In this backdrop the question arises where these changes would ultimately lead to? Do these changes reflect the fact that Japan’s security policy is undergoing a strategic shift, which may ultimately lead it to become a normal military power? In light of the conflicting interests of the nation-states in the region and the emergent situations, this seems to be the case.
The security environment surrounding Japan has become increasingly unstable, creating a security dilemma for Japan. North Korea’s military and missile developments, the modernization of China’s armed forces, and the intensification of military activities by China and Russia, have created a climate that has led Japan to change its policies. The recent developments in the Korean peninsula like North Korea’s shelling near the island off Yeonpyeong in September 2010, sinking of South Korean Cheonan in March 2010, have made the situation in Korean peninsula volatile. The Chinese fishing boat incidents with both South Korea and Japan in 2010 worsened the situation. In the incident involving China and Japan, Japan Coast Guard (JCG) seized a Chinese trawler with its crew members. The handing over of the Chinese crew particularly the captain was not looked upon favourably by the people in Japan. They considered the handing over of the captain as a mark of capitulation under Chinese pressure, which severely damaged Japanese government’s credibility. This may be one of the reasons for Japan to establish a security policy coordinating body at the Prime Minister’s Office.
The increasing Chinese and Russian military activities in the waters near Japan, coupled with the overlapping territorial claims on the Spratly Islands by a number of littoral countries; unresolved territorial disputes between Russia and Japan on the Northern Territories/ Southern Kuriles, and Takeshima; dispute between China and Japan on Senkaku/ Diaoyu islands; and issues concerning Taiwan, highlights the security dilemma the whole region faces. Japan also needs to secure Sea Lines of Communications which is vital for its energy and food security.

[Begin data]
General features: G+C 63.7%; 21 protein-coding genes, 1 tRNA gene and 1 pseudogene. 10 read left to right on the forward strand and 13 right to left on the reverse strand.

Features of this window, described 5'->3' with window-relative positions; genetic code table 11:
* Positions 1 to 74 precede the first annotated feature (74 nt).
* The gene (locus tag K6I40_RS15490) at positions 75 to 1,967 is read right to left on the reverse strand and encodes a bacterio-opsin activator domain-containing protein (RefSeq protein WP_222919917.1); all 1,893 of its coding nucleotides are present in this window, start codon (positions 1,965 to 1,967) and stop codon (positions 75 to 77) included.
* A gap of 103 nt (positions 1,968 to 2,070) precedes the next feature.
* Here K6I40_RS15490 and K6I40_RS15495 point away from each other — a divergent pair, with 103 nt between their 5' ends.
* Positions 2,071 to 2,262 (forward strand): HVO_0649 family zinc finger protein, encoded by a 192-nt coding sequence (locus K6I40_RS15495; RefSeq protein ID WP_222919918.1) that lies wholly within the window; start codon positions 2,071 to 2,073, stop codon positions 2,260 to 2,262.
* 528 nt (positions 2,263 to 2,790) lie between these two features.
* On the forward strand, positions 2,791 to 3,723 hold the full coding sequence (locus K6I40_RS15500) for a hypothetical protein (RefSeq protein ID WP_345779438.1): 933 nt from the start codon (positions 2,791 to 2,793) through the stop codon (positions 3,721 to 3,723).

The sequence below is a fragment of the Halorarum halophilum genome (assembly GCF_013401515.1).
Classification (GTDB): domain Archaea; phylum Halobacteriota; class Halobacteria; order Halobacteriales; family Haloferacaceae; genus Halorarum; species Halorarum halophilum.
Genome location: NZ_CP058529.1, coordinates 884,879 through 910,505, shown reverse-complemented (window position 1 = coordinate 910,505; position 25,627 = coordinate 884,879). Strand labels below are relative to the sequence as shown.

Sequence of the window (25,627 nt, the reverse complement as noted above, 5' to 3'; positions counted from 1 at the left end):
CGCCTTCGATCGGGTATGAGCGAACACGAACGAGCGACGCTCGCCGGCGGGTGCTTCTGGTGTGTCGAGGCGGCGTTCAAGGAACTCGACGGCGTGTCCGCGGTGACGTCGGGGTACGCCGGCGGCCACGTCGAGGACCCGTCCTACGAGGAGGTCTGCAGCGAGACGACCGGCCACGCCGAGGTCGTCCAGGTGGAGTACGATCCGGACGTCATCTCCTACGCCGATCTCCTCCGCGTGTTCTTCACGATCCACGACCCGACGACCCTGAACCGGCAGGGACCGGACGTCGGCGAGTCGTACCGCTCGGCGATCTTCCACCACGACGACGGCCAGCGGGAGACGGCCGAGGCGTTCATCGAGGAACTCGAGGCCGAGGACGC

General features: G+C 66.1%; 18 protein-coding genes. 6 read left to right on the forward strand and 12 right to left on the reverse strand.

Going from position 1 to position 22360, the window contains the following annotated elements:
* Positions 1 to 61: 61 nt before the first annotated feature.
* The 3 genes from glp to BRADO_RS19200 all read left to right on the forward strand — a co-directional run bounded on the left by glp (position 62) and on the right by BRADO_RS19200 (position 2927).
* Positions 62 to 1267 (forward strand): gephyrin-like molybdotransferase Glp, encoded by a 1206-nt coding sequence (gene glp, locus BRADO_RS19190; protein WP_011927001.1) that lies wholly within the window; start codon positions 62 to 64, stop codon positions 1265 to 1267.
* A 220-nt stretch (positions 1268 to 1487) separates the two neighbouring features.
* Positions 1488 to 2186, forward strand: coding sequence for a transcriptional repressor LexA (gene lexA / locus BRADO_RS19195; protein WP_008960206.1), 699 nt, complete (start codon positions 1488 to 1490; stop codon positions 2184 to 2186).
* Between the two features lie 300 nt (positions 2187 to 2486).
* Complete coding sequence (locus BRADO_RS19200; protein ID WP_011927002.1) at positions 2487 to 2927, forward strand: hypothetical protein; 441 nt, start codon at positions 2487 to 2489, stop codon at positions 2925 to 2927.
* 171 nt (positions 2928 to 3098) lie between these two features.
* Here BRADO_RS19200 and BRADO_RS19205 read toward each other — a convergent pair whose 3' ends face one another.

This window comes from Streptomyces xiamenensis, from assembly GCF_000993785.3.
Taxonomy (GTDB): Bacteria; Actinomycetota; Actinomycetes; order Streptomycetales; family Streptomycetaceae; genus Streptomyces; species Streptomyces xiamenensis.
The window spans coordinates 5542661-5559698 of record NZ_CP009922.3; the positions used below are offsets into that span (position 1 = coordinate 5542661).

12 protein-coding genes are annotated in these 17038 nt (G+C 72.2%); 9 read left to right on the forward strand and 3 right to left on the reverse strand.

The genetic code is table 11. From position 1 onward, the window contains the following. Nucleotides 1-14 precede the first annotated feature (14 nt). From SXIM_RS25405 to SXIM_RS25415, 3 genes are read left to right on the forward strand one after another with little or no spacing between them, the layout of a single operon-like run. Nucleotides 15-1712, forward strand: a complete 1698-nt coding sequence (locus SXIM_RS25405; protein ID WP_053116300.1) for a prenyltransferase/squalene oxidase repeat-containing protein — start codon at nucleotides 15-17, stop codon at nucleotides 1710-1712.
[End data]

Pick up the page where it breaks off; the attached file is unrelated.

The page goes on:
Given the conflicting and competing interests of the different stakeholders in the region, it is highly unlikely that these issues would be resolved amicably in the near future. As such the new developments in the military dimensions of the Japan’s security policy reflects the fact that Japan’s defense policy is going through a strategic shift, which has broadened the scope of article IX of the constitution, under which Japan renounced the use of force in settling international disputes.
As to the question of whether Japan will eventually become a normal military power, the argument of Prof. Takashi Inoguchi and Paul Bacon in the 2006 article, 'Japan’s emerging role as a “global ordinary power”' appears to be coming true. The authors argued that eventually Japan will emerge as an ordinary power. Based on Henry Kissinger’s statement that it has taken 15 years for Japan to respond to any major transformation, the scholars argued that after Second World War, Japanese foreign policy has evolved through five phases which will ultimately culminate in Japan’s re-emergence as a global ordinary power by the year 2020. Their prediction seems to be unfolding in the light of the recent policy guidelines.
The changes brought about in Japanese defense policy guidelines augurs well for India’s security interests. As both the countries share common interests in containing increasing assertive China, securing the sea lines of communications in the Indian Ocean, in addition to curbing terrorism, piracy, Weapons of Mass Destructions (WMDs), and plethora of other security challenges, the increasing proactive Japanese defense policy will help both the countries in enhancing their security cooperation and tackling the common challenges in a better way.
Published Date : 11 January, 2011